In March a couple of years ago I started noticing patches of tiny blue flowers along the roads of older neighborhoods. Here were flowers flourishing in areas that hadn’t been manicured for a very long time.
I soon realized these blooming meadows are the naturalized dreams of gardeners past. I’m charmed by that romance.
Glory of Snow originated in Turkey & Greece – along the Mediterranean. I’ve heard southern Vancouver Island compared to a Mediterranean rain forest, so it makes sense these plants survive well here. What surprises me more is that they’re hardy to zone 4! They can withstand a whole lot more cold. Do these grow in your neck of the woods??
Aside from naturalizing well, these plants are also valuable to me because they’re:
- winter blooming
- drought tolerant
- low maintenance
Once planted, just leave them to their own devices. How great is that? I’ve even seen them surviving in shallow crevices of rocky outcroppings.
They seem perfectly happy in lawns, too, although I’ll bet they do better if the grass isn’t cut until late April when they’re done for the season. That would mean it’s more of a meadow than a lawn. C wouldn’t go for that. He likes lush, but trim. That’s why I’ve added Glory of Snow as under-story plantings in our shrub border instead.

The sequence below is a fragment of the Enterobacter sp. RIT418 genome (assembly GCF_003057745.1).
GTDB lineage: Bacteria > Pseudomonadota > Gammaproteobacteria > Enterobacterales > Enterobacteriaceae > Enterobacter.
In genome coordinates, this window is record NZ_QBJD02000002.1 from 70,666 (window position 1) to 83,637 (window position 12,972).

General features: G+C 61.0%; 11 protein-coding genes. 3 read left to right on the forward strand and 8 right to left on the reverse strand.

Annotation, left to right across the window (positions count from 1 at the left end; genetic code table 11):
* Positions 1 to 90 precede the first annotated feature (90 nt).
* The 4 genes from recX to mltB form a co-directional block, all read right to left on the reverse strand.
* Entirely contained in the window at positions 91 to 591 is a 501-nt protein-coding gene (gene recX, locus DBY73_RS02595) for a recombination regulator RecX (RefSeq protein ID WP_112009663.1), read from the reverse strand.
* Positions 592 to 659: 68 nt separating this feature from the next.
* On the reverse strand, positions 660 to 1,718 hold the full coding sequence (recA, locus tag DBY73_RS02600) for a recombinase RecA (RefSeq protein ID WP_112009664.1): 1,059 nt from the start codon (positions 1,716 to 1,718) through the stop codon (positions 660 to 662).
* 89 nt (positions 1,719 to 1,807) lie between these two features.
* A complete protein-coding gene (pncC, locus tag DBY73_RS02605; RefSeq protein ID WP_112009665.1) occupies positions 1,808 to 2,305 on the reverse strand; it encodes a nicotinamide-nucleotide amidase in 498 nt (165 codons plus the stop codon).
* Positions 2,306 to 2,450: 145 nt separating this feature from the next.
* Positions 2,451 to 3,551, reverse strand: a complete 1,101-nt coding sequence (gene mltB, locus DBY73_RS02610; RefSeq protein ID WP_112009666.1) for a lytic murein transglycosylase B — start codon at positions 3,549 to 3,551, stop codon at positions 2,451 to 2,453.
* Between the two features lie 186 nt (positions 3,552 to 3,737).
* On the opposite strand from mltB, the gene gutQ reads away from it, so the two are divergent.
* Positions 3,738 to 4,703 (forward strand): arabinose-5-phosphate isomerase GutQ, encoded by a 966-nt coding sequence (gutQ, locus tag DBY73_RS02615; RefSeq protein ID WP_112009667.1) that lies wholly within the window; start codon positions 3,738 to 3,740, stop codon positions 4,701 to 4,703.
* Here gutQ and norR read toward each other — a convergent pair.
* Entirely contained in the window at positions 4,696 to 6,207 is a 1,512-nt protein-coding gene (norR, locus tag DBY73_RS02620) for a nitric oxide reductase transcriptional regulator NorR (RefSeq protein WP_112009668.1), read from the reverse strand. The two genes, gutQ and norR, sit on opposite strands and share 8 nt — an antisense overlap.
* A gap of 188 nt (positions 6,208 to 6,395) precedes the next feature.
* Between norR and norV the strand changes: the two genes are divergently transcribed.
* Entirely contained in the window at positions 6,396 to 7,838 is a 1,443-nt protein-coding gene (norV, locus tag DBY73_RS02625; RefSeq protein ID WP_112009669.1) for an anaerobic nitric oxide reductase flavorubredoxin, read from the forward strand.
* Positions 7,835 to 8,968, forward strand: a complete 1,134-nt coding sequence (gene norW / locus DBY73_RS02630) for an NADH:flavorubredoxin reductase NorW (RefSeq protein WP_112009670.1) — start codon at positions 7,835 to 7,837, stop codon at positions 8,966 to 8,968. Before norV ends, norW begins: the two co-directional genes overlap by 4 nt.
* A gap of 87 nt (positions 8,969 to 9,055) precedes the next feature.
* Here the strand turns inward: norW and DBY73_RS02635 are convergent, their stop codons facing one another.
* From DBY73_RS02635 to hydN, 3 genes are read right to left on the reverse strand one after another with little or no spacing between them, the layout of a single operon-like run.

The best patch I’ve ever come across is around Dunlop House Restaurant, a heritage building on the grounds of Camosun College, and facility of the Hospitality Management Program. C’s mum took us there for supper the other night. The meal was lovely, and the meadow: spectacular!
© SVSeekins and Garden Variety Life, 2013
P.S. Here’s some other meadow faves:
- Meadow Blooms 1 – Crocus
- Meadow Blooms 3 – English daisy
- Meadow Blooms 4 – Fawn Lily
- Meadow Blooms 5 – Camas
- Meadow Blooms 6 – Snowdrops
- Meadow Blooms 7 – Wild Violets
- Meadow Blooms 8 – January Meadow
- Meadow Blooms 9 – Daffodils